Banba Dyeing oversees the individual dyeing of each Tango chirimen shirt produced by visvim. Founded in 1913 and based in Fushimi-ku, Kyoto, Banba uses the method of te-nassen, a textile printing process where stencils are used to apply each individual color by hand, to dye the shirts. In their workshop, housed inside a traditional Japanese building which has been in use since the Taisho era, there is an approximately 27-meter-long sloped worktop. A fabric adhesive, which is also used for dyeing, is applied thinly over the worktop and about 25 meters worth of fabric--used for furoshiki and the like--is spread over it, while taking skillful precautions not to create any creases. This seemingly simple task requires a level of care only made possible by years of experience.

The stencil is then positioned over the fabric, equipment used to hold the adhesive in place are set, then the colored adhesive is poured in, using the process of screen printing a spatula is used to swiftly spread the dye to create patterns one color at a time on the surface of the fabric. Color irregularity can occur if the spatula stops moving during the process, so a single craftsperson dyes an entire 25-meter sheet of fabric in one go. The number of colors decides the number of stencils required, and for this particular visvim shirt, the design itself requires three stencils, and the base color requires two stencils, meaning five stencils are required in total, all dyed one by one to create the finished product.

Nukanori which is created by adding salt to a rice bran adhesive agent that has been setting for about a year since being made.

A particularly difficult part of the process is creating the right color dye. The adhesive, dye, and the auxiliary agent are combined to replicate the color of the reference color sheets. Detailed adjustments are made by the gram to get the right color so all the fabrics being dyed are a uniform color. Aside from the materials, elements such as temperature and humidity affect the color too, requiring a keen eye backed by extensive experience. In the case of silk, as with Tango chirimen, nukanori, an adhesive which resists dye is sometimes used. Nukanori is created by adding salt to a rice bran adhesive agent that is then left setting for around one year prior to use.

To speed up the drying of the fabric, steam is applied as a heat source to a metal plate attached to the worktop from underneath, resulting in sauna-like conditions during the summer months in the workshop. It's a tough job, but the young craftsperson Rei Kojima says, "It's fascinating how the dyeing process completely changes if either the fabric, dye, or tools are changed." Rei once visited the workshop during his days as a student and decided to join the company after being enamored by the dyeing techniques. Today, he supports the workshop alongside the fourth-generation head Kensei Baba, and his predecessor Yoshihisa.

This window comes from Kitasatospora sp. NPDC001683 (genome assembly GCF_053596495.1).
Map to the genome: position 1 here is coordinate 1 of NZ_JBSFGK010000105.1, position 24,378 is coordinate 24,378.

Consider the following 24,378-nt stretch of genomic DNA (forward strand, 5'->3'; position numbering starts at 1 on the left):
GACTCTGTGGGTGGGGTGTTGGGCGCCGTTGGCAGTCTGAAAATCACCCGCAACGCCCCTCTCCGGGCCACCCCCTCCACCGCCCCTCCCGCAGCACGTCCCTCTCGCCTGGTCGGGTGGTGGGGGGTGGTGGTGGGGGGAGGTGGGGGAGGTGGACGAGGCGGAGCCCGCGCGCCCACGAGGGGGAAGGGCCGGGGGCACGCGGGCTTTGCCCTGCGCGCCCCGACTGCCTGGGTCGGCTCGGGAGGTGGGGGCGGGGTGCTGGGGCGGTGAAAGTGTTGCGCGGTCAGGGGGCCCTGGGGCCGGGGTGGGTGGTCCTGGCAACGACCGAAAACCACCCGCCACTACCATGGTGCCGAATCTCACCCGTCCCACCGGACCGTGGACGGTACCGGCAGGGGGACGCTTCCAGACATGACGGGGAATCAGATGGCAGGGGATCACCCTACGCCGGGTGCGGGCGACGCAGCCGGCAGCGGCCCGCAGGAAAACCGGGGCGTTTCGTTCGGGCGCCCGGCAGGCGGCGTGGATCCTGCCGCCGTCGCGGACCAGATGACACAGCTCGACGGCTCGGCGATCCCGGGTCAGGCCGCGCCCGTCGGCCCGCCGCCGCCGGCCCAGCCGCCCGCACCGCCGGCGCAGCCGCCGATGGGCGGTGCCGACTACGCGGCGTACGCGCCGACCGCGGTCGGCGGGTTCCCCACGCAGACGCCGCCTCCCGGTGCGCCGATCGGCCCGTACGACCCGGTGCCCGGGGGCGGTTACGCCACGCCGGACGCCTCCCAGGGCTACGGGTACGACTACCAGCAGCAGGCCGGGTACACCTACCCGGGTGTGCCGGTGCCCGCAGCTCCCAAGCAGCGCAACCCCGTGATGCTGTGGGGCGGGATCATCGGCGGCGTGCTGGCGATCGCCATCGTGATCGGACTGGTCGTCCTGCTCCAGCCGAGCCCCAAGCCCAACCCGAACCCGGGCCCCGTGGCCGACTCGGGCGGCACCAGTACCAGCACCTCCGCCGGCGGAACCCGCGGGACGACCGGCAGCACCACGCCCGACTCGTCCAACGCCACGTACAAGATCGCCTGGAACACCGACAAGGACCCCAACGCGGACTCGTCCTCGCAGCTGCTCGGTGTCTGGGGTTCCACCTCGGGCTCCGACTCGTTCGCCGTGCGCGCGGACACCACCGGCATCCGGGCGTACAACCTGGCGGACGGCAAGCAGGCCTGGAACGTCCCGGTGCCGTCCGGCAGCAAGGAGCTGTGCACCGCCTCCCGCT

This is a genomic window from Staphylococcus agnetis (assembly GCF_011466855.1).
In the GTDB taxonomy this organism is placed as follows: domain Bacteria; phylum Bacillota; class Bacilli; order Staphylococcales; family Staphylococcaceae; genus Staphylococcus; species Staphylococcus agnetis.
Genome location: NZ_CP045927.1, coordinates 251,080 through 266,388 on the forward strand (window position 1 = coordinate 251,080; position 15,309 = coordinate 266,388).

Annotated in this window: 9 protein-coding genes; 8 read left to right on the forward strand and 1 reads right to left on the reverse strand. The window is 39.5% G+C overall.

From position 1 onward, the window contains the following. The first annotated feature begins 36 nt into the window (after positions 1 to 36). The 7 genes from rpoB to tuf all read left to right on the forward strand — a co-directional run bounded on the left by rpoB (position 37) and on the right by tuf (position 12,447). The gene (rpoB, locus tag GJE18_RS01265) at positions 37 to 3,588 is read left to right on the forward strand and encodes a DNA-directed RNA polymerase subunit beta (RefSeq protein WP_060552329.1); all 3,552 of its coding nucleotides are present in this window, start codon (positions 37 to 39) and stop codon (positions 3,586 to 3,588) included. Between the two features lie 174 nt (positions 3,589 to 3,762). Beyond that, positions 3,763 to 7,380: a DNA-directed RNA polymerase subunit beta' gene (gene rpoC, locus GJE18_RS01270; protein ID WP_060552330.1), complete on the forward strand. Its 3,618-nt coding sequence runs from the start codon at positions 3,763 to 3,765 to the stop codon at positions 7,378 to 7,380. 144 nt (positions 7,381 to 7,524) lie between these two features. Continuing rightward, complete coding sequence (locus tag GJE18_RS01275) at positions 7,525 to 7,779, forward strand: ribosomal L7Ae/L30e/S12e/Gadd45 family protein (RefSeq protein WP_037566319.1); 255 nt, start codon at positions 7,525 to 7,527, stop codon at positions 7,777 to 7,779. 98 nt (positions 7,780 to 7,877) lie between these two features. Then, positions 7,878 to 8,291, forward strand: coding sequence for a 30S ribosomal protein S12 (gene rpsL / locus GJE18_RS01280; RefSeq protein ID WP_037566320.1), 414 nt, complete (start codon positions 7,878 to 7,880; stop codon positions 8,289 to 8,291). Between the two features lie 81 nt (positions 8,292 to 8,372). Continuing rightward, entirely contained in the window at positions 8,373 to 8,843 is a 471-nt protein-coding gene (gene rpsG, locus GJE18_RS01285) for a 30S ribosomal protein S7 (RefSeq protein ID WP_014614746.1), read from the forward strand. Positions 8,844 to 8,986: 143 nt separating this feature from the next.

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Once the dyeing and drying processes have been completed, the fabric is rolled up, steamed, cleaned with water, then steam ironed. Naturally, depending on the material of the fabric being created, the temperature of the steaming and the way it is cleaned needs to be adjusted. "Silk dyes easily, which in turn makes the process challenging," says Kensei. "Cotton requires very hot water to dye, yet silk dyes at low temperatures. Due to this, if we get the water temperature during the washing process wrong, the color can bleed and spread to undesired areas. Not only this, but there is a huge variance between each silk product. This is because it's a product made from animals--it's a living thing." The final thing the craftspeople rely on is something honed over many years: their instinct. Their steady consistent work conducted every day and their vast knowledge and finely-tuned skills nurtured by their experiences-- all these ingredients are what allow for creation of the final product.

Text: Kosuke Ide

Photo, Movie: Keisuke Fukamizu

Movie edit: cubism